Have a Conversation

Strengths show up in different ways in different people. We just need to be alert to the different ways they can manifest. Discussing the VIA strengths with other people who have completed the VIA assessment is a great way of getting to know more about your own strengths and how they appear in your life, as well as finding out how they are for other people.

To get the conversation going, and find out more about each other’s strengths’ profiles, you could ask some of the following questions:

  • When do you use ____________ [your strength of X]?
  • What does this strength give you, or what does it do for you?
  • How would your friends, family or colleagues recognize this strength in you?
  • In what areas of your life do you currently use ____________ [your strength of X]?
  • How do you feel when you use this strength?
  • How else could you use this strength that would be helpful to you?
  • What else do you notice or find interesting about your top strengths?
  • How do your strengths reflect who you really are?

Having facilitated these types of strengths-based conversations hundreds of times in training and coaching, with individuals and groups, I can highly recommend giving it a try. We invite you to post a comment below about how you get on.

Editor’s Note: This is the first of two articles by Bridget Grenville-Cleave based on conversations she had recently with colleagues about using the VIA character strengths at work. The second, Other Lenses on Strengths, describes the New Views Exercise introduced by Michelle C. Louis for helping people improve their strengths-spotting skills.

 


 

References

Peterson, C. & Seligman, M. (2004). Character strengths and virtues: A handbook and classification. Oxford: Oxford University Press.

Niemiec, R. (2013). Mindfulness and Character Strengths. Hogrefe.

 

Images

Nature Wallpaper courtesy of tiltti
China figurines courtesy of dumbledad
Have a conversation courtesy of svenwerk

 

12 Comments »

  • Lisa Hecht says:

    One client wanted to know the downsides of his strengths. We then had a conversation about when use of his strengths might be unhelpful (overused or not helpful in a given context), such as Humility that resulted in lack of recognition for his work. This led to several ‘aha’ moments.

  • Hi Lisa

    That’s a great observation, thank you! Reframing ‘weaknesses’ as overused strengths is a very helpful way of looking at them. I know a fabulous little exercise on looking at overused strengths which I’ll try to put into another Positive Pychology News posting.

    Warm wishes
    Bridget

  • Talk about Synchronicity! We just conducted a Training Session for our Health Coaches utilizing Positive Psychology as our foundation and Authentic Happiness Coaching as our model. We role played using the Fish Bowl venue, practicing Pleasant Life, Engaged Life, and Motivational Life exercises as well as the Authentic Happiness Questionnaires. We are now in the process of applying these techniques to our Clients, hospital employees!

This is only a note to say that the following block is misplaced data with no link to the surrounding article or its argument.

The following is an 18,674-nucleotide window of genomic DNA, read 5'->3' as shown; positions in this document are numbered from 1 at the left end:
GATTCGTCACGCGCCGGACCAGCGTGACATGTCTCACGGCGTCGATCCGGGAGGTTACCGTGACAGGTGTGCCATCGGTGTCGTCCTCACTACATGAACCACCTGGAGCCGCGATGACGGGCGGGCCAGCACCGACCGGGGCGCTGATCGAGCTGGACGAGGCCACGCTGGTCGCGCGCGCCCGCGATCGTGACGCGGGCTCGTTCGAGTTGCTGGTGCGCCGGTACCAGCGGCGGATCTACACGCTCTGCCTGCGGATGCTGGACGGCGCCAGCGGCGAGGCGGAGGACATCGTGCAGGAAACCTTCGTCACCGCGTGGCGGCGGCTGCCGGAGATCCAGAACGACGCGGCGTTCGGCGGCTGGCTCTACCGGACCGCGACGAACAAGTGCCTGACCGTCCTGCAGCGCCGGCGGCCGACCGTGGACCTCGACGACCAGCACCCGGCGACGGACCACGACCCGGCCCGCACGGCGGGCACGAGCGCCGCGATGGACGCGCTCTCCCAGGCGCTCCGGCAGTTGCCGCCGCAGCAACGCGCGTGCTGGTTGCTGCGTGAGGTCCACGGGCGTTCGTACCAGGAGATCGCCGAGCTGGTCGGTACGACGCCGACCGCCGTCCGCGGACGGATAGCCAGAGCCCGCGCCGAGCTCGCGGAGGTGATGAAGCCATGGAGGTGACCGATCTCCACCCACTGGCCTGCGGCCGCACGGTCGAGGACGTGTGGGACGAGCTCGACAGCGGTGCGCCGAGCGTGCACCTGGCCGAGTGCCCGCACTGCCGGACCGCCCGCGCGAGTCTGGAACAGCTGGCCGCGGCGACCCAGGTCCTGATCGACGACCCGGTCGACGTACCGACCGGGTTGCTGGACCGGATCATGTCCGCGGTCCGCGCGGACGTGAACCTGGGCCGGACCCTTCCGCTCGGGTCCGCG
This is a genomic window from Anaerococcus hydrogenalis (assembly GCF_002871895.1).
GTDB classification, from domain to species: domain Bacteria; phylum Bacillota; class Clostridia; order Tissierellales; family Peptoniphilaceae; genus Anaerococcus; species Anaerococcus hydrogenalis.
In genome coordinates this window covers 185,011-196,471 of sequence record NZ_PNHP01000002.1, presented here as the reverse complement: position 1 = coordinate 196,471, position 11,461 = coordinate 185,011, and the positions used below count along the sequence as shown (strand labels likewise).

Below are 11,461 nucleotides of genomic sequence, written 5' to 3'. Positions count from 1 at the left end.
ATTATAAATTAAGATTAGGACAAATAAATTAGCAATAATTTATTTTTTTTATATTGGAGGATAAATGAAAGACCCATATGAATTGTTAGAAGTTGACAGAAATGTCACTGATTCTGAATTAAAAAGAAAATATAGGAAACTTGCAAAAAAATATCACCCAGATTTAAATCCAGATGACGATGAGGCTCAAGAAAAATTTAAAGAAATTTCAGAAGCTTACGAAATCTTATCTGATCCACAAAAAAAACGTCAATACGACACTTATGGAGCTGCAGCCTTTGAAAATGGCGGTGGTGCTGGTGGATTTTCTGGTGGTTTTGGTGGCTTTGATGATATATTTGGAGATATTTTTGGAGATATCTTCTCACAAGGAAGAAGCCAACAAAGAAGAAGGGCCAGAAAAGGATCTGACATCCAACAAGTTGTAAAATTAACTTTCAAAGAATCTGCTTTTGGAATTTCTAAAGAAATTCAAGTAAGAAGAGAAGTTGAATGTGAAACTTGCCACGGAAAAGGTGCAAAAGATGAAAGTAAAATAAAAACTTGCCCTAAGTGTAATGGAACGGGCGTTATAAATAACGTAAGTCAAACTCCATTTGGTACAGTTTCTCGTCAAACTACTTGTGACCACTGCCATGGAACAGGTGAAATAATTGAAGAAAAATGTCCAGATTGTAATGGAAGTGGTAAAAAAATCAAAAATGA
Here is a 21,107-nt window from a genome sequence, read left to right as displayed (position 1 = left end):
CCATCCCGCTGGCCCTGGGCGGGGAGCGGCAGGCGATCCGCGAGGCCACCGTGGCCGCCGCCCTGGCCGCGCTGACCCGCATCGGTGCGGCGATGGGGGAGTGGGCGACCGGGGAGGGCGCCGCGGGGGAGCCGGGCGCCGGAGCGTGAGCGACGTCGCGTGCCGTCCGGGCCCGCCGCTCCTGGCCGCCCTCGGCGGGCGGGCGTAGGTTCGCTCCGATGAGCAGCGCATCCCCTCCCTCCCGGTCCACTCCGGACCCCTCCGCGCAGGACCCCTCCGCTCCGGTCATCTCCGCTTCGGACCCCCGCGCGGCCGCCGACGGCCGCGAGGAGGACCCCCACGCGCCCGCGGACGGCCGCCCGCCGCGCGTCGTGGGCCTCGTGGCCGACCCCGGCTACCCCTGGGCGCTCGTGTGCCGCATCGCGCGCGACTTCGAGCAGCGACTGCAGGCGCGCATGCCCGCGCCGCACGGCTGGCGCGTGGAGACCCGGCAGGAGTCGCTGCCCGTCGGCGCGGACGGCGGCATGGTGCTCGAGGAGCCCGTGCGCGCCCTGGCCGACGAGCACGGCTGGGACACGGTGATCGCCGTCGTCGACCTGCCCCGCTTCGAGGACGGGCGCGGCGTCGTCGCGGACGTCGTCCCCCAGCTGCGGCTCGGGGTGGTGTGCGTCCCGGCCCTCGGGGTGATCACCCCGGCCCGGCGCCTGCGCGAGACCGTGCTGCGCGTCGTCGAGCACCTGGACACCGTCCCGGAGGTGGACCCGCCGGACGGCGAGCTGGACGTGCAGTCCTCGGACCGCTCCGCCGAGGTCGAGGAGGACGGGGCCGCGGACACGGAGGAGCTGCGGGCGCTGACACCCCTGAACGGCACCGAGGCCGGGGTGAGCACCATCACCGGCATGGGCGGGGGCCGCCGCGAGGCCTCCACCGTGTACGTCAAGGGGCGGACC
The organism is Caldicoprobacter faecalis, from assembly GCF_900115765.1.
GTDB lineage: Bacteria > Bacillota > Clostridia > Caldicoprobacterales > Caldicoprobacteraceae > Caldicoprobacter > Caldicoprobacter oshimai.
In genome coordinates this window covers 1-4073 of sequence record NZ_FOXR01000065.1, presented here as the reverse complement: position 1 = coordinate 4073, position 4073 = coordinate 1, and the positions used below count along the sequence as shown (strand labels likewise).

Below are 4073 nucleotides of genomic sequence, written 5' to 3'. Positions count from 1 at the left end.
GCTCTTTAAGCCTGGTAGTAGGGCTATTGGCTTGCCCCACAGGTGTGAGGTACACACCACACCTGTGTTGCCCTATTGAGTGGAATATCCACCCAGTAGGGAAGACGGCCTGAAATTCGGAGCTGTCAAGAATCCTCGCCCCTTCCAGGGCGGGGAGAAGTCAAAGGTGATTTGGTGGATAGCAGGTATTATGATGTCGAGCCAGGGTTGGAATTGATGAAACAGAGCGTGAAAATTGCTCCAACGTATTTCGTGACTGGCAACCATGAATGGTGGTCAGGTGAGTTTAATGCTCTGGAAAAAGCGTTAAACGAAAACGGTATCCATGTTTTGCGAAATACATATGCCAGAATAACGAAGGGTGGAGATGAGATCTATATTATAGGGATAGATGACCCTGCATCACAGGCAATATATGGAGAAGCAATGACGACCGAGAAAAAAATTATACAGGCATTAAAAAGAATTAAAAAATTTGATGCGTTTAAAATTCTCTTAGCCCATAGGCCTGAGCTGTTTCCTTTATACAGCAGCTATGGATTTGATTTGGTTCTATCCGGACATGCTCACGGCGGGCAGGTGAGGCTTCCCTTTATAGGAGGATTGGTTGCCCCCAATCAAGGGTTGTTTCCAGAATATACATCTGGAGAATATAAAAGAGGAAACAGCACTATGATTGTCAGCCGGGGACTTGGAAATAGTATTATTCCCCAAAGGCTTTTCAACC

Thank your for this great article.

    Deborah Netto
    Program Manager
    C.M. Smith Health Coaches
    Hartford, CT USA

  • Hi Deborah, thanks for your comments. For those not familiar with the fish bowl technique in training, here’s a good summary: http://instructionaldesignfusions.wordpress.com/2010/07/28/fishbowls-for-training/

    You might also be interested in my next post ‘Other Lenses on Strengths’ which describes a strengths-based perspective-taking activity which can be used in training or coaching.

    Warm wishes
    Bridget

  • Judy Krings says:

    I was yet another initially astonished camper who was shocked, and I admit embarrassed, never realizing Appreciation of Excellence and Beauty was my #1 strengths. I really appreciate these vignettes. When I paused to ponder the meaning of this strength, it hit me, “Whenever I am doing therapy (I was a full time clinical psychologist then), and I feel I am taking on the stress of an anxious or severely depressed client, I pause and look up at the stunningly beautiful beach scene directly in my view. I breathe and mindful let my energy focus on the calm.” Then I could pay that ease forward to my client. What an AHA! moment of re-framing.

    Thanks for much for this wonderful post, Bridget.

  • I wonder whether leading with the word Beauty doesn’t sometimes derail people from understanding this strength. I find myself frequently reminding people that it involves appreciating excellence as well.

  • Pam Kennett says: